Yesterday, Senator Rafael “Ted” Cruz announced that he is a candidate for President of the United States.
In September of 2013, I posted this article on my views about the junior Texas Senator.
I believe that this is a good time to re-post:
One of my favorite authors is Allen Drury.
In fact, he was the first “modern” author I had read outside of the classics.
That’s what happens when you grow up in a household where your Mother is an English teacher and Chaucer was her main field.
Drury wrote four fictional books that were based on Washington DC and politics.
I came from a family that was semi-active in politics, but very strong on opinion, and it was Drury’s books that gave me the “bug” for politics.
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Thanksgiving Day is a mere 10 days away and Christmas but 38, so the snow trumpets that Winter is neigh and the Holidays begin.
Today I awoke early, knowing that snow was predicted and I wanted to watch the morning arise with the glistening white mantle adorning trees, lawn and all man-made features that seem almost a work of art when snow clings to every untouched nook and cranny it can find.
Years past I would have put on some Christmas records, or years later Christmas cassettes or then CD’s, but now I just turn on my tablet, pick Pandora One and the room is filled with choruses proclaiming the joy of Advent.
So many wonders, changes and marvels have happened since my first Christmas of 1946.
I’ve never really understood my fascination with Christmas. Never quite understood why out of my parents and I, out of my Grandparents, Uncles and Aunts, it is I who feels a kindred spirit to all things Christmas.
When I was a young man, and no longer living at home, every Christmas Eve I would call my American Grandparents, all my Uncles and Aunts to wish them a Merry Christmas, then I’d call my Grandparents, Aunt and Uncle in England to wish them a Happy Holiday.
Needless to say, you could hear the surprise in most of my relatives voices when they heard me on the other end of the phone.
My greatest joy was the first Christmas I spent In England. I was 21 and I remember that Christmas Eve as I walked to the Church and it started to snow just like watching the snow fall this morning.
What a wonder for this Dickens’ personality. This “Irish rough.” This “Medieval Spirit.” To look out across the rolling fields and see the moon shining off the falling snow, as it landed on country lanes and hedgerows.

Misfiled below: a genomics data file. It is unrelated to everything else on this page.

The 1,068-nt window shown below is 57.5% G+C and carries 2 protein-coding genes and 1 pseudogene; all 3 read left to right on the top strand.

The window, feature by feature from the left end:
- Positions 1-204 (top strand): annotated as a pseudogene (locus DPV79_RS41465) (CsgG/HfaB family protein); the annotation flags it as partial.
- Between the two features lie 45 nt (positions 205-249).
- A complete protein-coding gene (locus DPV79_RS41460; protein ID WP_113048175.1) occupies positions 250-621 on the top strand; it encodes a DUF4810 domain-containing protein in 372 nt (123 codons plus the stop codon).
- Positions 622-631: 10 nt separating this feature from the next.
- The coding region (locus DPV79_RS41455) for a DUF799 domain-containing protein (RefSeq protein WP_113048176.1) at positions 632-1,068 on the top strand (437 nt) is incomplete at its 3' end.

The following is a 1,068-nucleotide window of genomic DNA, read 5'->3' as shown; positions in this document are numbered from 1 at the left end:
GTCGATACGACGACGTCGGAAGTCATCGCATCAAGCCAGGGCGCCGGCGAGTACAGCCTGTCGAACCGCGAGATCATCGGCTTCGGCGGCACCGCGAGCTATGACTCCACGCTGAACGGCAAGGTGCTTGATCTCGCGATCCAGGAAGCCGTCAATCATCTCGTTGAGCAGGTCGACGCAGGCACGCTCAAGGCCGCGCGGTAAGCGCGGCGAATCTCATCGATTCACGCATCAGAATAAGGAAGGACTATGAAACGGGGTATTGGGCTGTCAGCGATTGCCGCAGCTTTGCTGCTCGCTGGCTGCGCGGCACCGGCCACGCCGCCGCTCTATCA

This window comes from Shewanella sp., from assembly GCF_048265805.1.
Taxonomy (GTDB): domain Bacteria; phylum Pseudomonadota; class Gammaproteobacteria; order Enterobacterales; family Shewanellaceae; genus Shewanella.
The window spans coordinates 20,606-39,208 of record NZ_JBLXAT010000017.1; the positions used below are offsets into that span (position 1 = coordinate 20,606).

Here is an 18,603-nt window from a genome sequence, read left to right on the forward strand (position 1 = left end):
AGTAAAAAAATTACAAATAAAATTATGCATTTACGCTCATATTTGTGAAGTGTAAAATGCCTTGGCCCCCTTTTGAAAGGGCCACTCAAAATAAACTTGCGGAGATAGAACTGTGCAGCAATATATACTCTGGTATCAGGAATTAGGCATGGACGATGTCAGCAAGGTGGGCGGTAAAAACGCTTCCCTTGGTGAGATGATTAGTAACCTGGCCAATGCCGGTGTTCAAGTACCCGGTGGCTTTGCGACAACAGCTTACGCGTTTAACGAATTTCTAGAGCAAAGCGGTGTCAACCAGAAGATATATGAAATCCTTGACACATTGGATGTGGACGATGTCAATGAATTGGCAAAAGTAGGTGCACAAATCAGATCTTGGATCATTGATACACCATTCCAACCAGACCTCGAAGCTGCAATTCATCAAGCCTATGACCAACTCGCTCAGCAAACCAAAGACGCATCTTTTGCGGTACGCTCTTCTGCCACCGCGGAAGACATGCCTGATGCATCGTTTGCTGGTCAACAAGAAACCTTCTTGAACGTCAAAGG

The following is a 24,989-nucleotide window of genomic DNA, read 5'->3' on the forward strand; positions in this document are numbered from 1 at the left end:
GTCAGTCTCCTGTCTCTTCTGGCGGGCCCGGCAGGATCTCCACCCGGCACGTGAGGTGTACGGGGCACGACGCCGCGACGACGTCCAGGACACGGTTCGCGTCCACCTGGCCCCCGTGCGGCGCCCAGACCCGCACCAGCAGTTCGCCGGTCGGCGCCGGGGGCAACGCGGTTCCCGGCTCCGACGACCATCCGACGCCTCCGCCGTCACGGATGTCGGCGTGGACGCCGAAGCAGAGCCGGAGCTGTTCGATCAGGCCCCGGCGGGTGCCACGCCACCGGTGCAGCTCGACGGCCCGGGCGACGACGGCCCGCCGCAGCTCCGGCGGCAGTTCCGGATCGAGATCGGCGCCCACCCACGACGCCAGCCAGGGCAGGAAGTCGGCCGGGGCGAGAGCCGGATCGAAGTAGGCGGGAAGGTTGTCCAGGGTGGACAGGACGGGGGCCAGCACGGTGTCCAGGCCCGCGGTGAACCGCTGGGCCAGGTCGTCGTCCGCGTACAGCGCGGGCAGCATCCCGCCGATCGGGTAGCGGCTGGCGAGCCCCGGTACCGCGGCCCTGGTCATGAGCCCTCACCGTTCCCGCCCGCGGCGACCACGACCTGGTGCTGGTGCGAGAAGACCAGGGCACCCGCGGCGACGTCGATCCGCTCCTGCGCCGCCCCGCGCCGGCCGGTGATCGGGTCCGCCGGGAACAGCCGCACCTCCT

Several years, after I returned from the service, my parents found out that I was “Gay” and I was asked not to come home and it was Christmas time.
So over the many years that followed, no matter where I was, I would put up a tree, listen to Christmas music and cook my self a turkey with stuffing, mashed potatoes and corn.
After doing the dishes I would sit, eat a piece of fruit cake, drink a glass of sherry and smoke my pipe while I watched TV.
Oh yes, and I still called all the relatives on Christmas Eve, but now, I added my parents to that list.
When I was 28, my Father died shortly after that Christmas we spent a part. I do remember my phone call to wish my parents a Happy Holiday and Dad’s voice, weak and throaty from the cancer saying that he “loved me.” It was one of the very few times my Dad used the word love and even in that sad time, it was a wonderful Christmas gift.
Mom and I still were distant until my early 40’s. So many more Christmases a part.
Even the calls to the relatives became fewer as they passed away but no matter where I was I still put up the tree, cooked the turkey and made the trimmings for Christmas.
In 1989 I met Bob. His family didn’t celebrate the Holiday. So our first Christmas was spent together at a restaurant we found that was open.
In 1990 my Mom asked me what I was doing for Christmas? By then Bob and I had a small apartment and were planning to celebrate together. I explained that to Mom and she invited me to her house and she invited Bob to join us, knowing he had no place to go for Christmas. We took Mom up on the offer.
Mom treated Bob like family. Tho she never inquired or asked about our relationship, tho still was obviously not happy about me being gay.
Every Christmas after that, Mom made sure that she asked me to come “home” for Christmas and to “bring Bob.”
A couple of weeks after Christmas of 1993, Mom passed away in her sleep. She had heart problems.
The night she passed, it was bitterly cold. I had stopped by to run and pick up some items for her. After having a cup of tea I got ready to leave. She said, “Hey lad, give us a hug,” and then added as she reached her arms around me, “I love you and tell Bob I love him too.”
So many Christmas missed, but with one hug, one “I love you,” they all were forgotten and I was a child again.
Guess I can’t end this post without saying that for the last 26 Christmases I have not been alone. Both Bob and I have been together and celebrate the “magical season” of Christmas.
Dad, I miss and love you.
Mom, I miss and love you.
Bob, Merry Christmas!